Settler racism is virulent and often violent.Claiming Palestinian land as an award to them by God notwithstanding Palestinian deeds of title from earthly authorities the unchosen of humankind must rely upon, settlers routinely harrass Palestinian farmers, destroy their olive groves, fruit orchards and crops, threaten and attack them at will as they tend their livestock, sometimes killing them and their children with impunity.
They are protected and rarely held accountable for their violence by the IDF which adds to settler violence rather than controlling it.
Settler graffitti is consistently evocative of familiar racist imagery from our Jim Crow South and Nazi Germany. The photos on the left display degrading and abusive language matched by equally degrading and abusive behavior, all under the watchful permission and protection of the IDF.
The violent settlers are often armed, while weapons are prohibited to Palestinians. Thus can settler abuse be indulged with fear of neither retaliation nor justice. This shaky amateur video, recorded on a camera provided by the Israeli human rights organization B'Tselem, was shown on the BBC.
It is Mississippi revisited, but the perpetrators need not hide from the police or their civil society since there is no legal protection or recourse, human rights, or recognition of human dignity for the occupied.
One of us personally witnessed the murder of a Palestinian store clerk in a holdup by a settler with no arrest or punishment of the killer, and two of our Palestinian associates are wheelchair-bound from IDF gunshots in the back while non-violently demonstrating.
Economic opportunity: No significant industry has been permitted to develop in the West Bank or Gaza. Since the beginning of the Oslo "peace process," a permanent closure was imposed on the West Bank and Gaza. Consequently, Palestinians have been concentrated in the lowest paying jobs and form an egregiously exploited labor force for Israeli capital. Ninety percent of Palestinian workers must travel to Jewish towns for employment. Palestinian unemployment in 2008 was 40%, and grows worse as Israel imports workers from abroad.
The Paris Economic Protocol, signed in 1995 as an annex to the Oslo II agreement, carefully preserves complete Israeli control over the Palestinian economy. Israel’s insistence on the right to stop all shipments of goods for security reasons and to hold and check those goods for as long as it chooses all but destroyed Palestinian commerce, as did its declared unilateral right to impose closures. The economic closure, deriving its supposed legality from the Paris Protocol, is today virtually total. It prevents Palestinian goods from moving quickly, thus ruining agricultural exports, while undermining the reliability of Palestinian business people to guarantee supply to their customers.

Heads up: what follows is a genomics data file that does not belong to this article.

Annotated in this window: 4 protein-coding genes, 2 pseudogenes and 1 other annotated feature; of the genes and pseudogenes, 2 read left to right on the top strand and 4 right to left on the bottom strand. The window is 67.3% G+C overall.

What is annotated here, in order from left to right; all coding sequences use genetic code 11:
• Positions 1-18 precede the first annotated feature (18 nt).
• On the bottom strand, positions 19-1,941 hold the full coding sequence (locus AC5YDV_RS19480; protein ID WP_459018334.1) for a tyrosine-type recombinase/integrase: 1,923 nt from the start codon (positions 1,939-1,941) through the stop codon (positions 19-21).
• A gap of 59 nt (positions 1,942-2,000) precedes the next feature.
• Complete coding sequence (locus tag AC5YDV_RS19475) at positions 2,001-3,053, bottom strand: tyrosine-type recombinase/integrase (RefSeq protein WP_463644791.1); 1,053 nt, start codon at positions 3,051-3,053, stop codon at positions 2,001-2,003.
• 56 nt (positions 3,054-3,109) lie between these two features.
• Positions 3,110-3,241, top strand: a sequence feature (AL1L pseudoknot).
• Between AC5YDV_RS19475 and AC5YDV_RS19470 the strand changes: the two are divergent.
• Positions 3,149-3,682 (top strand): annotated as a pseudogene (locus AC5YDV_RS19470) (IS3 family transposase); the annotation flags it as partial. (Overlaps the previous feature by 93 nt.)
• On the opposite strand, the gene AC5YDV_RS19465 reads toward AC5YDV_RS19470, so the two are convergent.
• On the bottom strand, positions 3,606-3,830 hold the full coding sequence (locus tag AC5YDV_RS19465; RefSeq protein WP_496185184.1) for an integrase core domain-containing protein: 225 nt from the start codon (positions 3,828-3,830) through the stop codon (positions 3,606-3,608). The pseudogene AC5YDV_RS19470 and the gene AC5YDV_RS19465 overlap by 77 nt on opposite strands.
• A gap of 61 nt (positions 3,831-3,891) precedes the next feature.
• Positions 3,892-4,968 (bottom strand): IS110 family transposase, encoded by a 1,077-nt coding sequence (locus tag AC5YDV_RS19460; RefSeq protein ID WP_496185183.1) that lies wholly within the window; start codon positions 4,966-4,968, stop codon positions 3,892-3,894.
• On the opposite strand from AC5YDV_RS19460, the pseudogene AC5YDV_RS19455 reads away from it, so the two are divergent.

It also gives Israel control over the licensing of both industrial and commercial Palestinian enterprises, plus the authority to issue import/export permits, and stipulate which Israeli import agents, clearing/shipping agents and insurance agents must be used, thus creating high transportation, storage, insurance and clearance costs for Palestinian traders. As a result, manufacturing has been reduced to only 10% of the Palestinian economy.
Nearly 90 percent of industrial enterprises in the Occupied Territories employ less than five workers each, and 70% of Palestinian firms have either closed or have severely reduced production. The occupied territories import 93% of goods but export a mere 7% of what they produce. Palestinian exports to Western Europe are banned to prevent competition with Israeli exports.
As of 2009, the economic situation of the Occupied Territories has reached emergency proportions. Unemployment runs to 67% in Gaza and nearly 50% in the West Bank. Seventy-five percent of Palestinians, including two-thirds of the children, live in poverty on less than $2 a day, defined by the UN as “deep poverty.” More than 100,000 Palestinians out of the 125,000 who once worked in Israel, in Israeli settlements, or in joint industrial zones have lost their jobs.
Half the Palestinian population requires external food assistance to meet their minimal daily food needs, with 30% of Palestinian children under age five suffering from malnutrition. Meanwhile, welfare payments which depend on tax monies illegally withheld by Israel under the Paris Protocol, have fallen by $180 million.